Have you ever wondered about how long natural dyes last? Maybe you’d like to learn a little more about natural dye fixatives? In today’s post I’m going to do just that! We will explore how colourfast natural dyes are on yarns and fabrics and look at just a few natural dyes and mordants you can try at home.
A bit of history.
Natural dyes have been used for millennia but it was really in the 16th – 18th centuries that the skills of natural dyeing became an artisan profession with standards and a professional guild. Dyed fabrics ranged from basic home spun and woven to the finest linens, velvets and wool. The most skilled dyers could command high prices for the quality and consistency of their work, including how colourfast it was. Fashions in colours came and went, just like today. Dyers maintained notebooks with colour samples and “recipes” of dyers were often closely guarded secrets. Several years ago a book was published which is a translation of one of these notebooks and it gives a fascinating insight into the life of a master dyer in 18th century Langedoc, France. (The Dyer’s Handbook, Memoirs of an 18th century Colourist.)
Categories of dyes:
Natural dyes can be categorised into 3 groups according to their colourfast properties:
Substantive: Substantive natural dyes are colourfast, light fast and wash fast. They are plant dyes which have their own fixative and don’t require any additional mordant. These dyes include bark dyes such as Buckthorn Bark (Yellow), which contains natural tannins, and those dyes which contain Alizarin red such as annatto, cochineal and safflower. Lichens are also substantive dyes, but should only be used sparingly due to their very slow growth and environmental significance. Not all lichen give good colours either! Madder (brick red to peach and pale pink) Chamomile (golden yellows) Woad (blue) and Rhubarb root are all substantive. Essentially, these dyes don’t need a fixative to give a good colour which is colourfast.
Adjective: These dyes are relatively light and colourfast when they are used with a mordant which helps to fix the colour at a molecular level to the fibre. The most commonly used (and very safe) mordant is alum (potassium aluminium sulphate) with cream of tartar (like you use in baking.) There are lots of natural dyes that fix well with mordants to give a beautiful range of colours which resist fading. Colours such as Logwood for purples, brown and blues.
Fugitive: This group of dyes literally “run away” as the name suggests! You may have seen posts on the internet about using beetroot or red cabbage as a natural dye, and seen amazing red and pink colours….. However, both these natural colours are fugitive; they will wash away and fade to pale grey quite quickly, even if you use a mordant. However, if you are dyeing a yarn or piece of fabric for the exact colour you may want to choose one of these dyes. Just remember the colour will wash out and fade. As a general rule, dyes that come from flowers or vegetables are fugitive.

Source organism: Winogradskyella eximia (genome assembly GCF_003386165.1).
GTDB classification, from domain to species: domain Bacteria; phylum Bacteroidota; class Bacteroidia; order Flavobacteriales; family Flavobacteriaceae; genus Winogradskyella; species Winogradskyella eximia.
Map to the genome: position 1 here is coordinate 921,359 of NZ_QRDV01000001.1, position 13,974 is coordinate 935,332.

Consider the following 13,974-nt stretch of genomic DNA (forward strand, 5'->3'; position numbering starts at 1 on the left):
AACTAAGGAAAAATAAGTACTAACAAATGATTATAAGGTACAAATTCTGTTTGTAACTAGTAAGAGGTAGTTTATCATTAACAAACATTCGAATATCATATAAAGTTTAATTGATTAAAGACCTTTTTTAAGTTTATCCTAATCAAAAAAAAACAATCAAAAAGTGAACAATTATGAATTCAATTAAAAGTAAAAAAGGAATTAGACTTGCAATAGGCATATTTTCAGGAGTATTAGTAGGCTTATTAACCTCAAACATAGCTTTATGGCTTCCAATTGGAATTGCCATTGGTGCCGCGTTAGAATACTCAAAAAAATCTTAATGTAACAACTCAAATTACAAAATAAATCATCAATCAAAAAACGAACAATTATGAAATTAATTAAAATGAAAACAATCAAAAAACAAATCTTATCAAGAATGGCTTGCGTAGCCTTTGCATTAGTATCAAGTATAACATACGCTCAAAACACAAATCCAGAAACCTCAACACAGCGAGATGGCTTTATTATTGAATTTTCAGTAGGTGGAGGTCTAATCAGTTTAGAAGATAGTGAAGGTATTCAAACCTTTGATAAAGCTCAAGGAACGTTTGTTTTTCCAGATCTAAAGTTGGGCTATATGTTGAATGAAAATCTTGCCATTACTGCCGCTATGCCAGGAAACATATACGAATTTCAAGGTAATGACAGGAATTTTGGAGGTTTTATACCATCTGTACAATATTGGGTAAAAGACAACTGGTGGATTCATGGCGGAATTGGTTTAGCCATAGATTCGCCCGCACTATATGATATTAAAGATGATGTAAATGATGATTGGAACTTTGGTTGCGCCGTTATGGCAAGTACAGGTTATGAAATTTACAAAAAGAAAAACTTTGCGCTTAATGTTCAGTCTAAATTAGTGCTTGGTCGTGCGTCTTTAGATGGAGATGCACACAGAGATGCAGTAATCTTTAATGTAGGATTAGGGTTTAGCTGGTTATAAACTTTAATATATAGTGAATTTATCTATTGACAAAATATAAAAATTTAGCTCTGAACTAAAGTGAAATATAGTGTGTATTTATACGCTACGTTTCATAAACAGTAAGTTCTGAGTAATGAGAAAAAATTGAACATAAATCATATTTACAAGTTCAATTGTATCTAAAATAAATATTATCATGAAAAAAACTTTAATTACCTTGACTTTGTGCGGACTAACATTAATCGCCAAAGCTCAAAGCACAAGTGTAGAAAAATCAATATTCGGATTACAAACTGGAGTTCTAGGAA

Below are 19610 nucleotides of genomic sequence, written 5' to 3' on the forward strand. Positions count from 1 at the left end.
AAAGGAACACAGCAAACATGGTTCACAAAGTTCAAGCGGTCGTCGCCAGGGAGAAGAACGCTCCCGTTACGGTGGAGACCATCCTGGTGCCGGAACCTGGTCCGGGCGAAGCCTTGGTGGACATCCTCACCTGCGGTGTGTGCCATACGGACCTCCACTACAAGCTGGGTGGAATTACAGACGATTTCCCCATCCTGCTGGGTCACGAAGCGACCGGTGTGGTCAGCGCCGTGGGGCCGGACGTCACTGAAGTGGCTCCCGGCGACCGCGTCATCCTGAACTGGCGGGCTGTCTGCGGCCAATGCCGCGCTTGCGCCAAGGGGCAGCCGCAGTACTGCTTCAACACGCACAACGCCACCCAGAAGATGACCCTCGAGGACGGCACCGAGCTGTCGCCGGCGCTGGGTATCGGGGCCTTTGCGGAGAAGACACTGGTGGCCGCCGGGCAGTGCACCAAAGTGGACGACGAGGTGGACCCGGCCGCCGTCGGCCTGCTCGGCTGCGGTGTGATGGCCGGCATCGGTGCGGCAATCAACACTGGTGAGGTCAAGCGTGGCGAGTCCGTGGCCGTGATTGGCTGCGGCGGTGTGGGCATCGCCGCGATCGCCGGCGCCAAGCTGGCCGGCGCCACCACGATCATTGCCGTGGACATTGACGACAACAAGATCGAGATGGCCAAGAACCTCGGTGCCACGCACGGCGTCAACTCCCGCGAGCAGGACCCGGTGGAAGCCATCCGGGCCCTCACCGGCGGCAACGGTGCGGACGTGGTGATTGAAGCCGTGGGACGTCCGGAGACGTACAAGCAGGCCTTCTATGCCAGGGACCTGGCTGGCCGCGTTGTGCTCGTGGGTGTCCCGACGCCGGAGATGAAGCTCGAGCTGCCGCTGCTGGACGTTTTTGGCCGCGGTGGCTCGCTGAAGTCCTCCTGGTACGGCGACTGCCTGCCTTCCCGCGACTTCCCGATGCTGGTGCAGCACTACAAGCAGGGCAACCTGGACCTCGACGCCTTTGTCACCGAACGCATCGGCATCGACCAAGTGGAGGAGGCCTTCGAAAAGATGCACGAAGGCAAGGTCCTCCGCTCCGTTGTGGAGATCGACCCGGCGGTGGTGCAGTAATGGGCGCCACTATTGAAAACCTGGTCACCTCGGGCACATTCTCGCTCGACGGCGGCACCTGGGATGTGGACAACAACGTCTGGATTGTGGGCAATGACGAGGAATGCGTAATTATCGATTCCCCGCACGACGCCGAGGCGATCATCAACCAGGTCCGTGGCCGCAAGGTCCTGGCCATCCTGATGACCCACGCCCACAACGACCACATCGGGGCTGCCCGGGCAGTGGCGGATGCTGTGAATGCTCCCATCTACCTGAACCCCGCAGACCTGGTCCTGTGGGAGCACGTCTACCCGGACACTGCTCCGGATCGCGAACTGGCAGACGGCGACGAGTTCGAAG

Other fugitive dyes are rose petals, turmeric, and spinach. Some professional natural dyers are a bit dismissive of these fugitive dyes because they may not be of a commercial quality. For first time natural dyers they are ideal because they are easy to find in your store cupboard or larder.
The most usual mordant for adjective and fugitive dyes is a combination or alum and cream of tarter. Alum is a naturally occurring chemical salt, commonly used in a wide variety of products including foods, deodorants and aftershave. It is easily available from online supermarkets. Cream of tartar is used as a raising agent in home baking and can be bought from the supermarket.
These 2 minerals are used in combination, in varying proportions, according to the dye colour to be fixed. Mordant literally means ” to bite” or “to grip” in French and this is what it does. It helps the colour grip to the fibre.
In years gone by, mordants were made from metals like tin. These are hardly ever used now due to the toxicity. Alum and cream of tarter are both harmless. Mordant solution can be safely disposed of down the sink or drain, or poured onto the garden.
Want to know more?
There are a wealth of natural dye books available, as well as courses ranging from beginners to advanced and covering all aspects of natural dyeing.
Please email me if you need help finding resources in your area. firstname.lastname@example.org